The son of hard-working parents who both died of cancer while he was in college, he never really had time as a young man to plot any career path, much less one that would put him in the top jobs at two major U.S. airlines. He focused on more immediate matters: raising his two younger sisters, working full time and finishing his education.
Anderson still takes a bit of pride in calling himself "B.O.I.," a Texas term meaning "Born On the Island." It's a designation reserved for the mostly working-class year-round inhabitants of Galveston, differentiating them from well-to-do mainlanders who spend part of the year there.
His father, Hale, was an office worker for the Atchison Topeka and Santa Fe Railway. His mother, Frances, worked as a medical receptionist and typist. His Italian grandmother, Mariana Faustina Biagini, lived with the family for years to help with the cooking and child-rearing. Richard was the only boy, sandwiched between two older and two younger sisters. A fifth sister, Patty, died of brain cancer at age 7.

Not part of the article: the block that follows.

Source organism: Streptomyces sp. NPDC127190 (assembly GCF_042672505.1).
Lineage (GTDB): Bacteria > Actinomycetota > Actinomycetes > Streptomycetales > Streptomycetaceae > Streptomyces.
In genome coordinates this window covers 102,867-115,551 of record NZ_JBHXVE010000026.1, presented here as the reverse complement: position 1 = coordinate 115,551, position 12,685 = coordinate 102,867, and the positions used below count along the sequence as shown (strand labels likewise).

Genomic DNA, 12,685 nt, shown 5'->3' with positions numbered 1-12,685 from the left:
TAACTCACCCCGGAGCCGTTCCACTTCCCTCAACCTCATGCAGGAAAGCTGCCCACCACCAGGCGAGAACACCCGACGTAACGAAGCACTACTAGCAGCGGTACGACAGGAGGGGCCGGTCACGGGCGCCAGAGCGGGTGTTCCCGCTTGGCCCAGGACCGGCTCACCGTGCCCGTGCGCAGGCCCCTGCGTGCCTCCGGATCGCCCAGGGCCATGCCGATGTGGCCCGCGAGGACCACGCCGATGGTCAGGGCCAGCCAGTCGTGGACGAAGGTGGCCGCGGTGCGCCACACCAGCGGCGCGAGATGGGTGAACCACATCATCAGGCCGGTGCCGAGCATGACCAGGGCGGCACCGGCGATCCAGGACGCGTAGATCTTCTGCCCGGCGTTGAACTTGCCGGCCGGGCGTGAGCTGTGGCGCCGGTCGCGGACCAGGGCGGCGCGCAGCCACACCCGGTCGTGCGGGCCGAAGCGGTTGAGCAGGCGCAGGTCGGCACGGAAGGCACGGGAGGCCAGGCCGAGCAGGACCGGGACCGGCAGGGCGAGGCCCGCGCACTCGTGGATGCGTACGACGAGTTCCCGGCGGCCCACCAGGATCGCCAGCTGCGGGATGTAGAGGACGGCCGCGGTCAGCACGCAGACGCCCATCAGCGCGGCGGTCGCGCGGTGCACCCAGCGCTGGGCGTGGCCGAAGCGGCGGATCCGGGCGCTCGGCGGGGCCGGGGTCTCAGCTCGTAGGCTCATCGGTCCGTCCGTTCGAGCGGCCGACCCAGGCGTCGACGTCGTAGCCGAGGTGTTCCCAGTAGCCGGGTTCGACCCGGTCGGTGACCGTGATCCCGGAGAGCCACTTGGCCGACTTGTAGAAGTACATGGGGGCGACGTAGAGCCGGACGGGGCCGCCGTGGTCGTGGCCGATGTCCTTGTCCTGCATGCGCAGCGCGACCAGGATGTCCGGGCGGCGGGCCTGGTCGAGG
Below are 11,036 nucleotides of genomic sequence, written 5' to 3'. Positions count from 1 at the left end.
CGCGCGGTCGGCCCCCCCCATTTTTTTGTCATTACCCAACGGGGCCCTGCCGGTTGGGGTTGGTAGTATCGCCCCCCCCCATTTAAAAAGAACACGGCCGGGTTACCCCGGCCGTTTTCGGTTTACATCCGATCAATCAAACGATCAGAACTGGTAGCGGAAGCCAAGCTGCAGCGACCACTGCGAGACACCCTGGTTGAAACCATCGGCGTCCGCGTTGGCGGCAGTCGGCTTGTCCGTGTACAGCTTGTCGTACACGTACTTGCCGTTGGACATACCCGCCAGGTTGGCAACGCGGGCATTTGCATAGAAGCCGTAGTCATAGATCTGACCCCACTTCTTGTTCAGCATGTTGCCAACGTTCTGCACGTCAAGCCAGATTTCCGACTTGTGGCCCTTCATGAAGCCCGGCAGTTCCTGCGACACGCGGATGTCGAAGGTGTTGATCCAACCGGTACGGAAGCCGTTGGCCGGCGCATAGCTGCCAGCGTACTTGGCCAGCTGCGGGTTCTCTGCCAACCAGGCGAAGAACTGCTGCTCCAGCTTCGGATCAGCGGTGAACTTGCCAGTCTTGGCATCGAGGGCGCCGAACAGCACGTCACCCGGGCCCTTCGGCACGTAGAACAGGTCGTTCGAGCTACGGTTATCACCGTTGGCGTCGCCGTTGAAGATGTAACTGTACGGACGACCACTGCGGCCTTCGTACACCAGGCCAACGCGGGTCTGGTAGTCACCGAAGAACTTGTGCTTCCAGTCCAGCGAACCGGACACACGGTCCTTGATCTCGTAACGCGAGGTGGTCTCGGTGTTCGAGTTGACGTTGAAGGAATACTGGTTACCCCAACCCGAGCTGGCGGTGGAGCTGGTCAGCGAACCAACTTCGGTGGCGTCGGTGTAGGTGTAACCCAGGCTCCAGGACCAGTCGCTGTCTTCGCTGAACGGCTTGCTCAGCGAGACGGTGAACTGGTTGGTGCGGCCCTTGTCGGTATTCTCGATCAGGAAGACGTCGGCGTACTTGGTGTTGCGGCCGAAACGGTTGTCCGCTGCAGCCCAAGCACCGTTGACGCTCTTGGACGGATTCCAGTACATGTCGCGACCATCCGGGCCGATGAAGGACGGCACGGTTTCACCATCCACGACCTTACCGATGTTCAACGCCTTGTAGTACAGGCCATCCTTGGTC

The family moved from Galveston to Dallas with the railroad when Richard was in the 5th grade. They moved to Amarillo when he was in high school.
Anderson was so close to his parents and sisters that he chose to attend Texas Tech University in Lubbock, the closest big state university to the family's home in Amarillo.
"Back then, I thought kids went to places like Yale and Harvard because those schools were close to where they lived," he says. "I really enjoyed my time there, but I missed my family a lot."
So it was devastating for Anderson when he got a call at school in the spring of his freshman year telling him that his mother was dying of cancer. Weeks later, word came that his father, too, had cancer. His grandmother also was dying, from heart failure.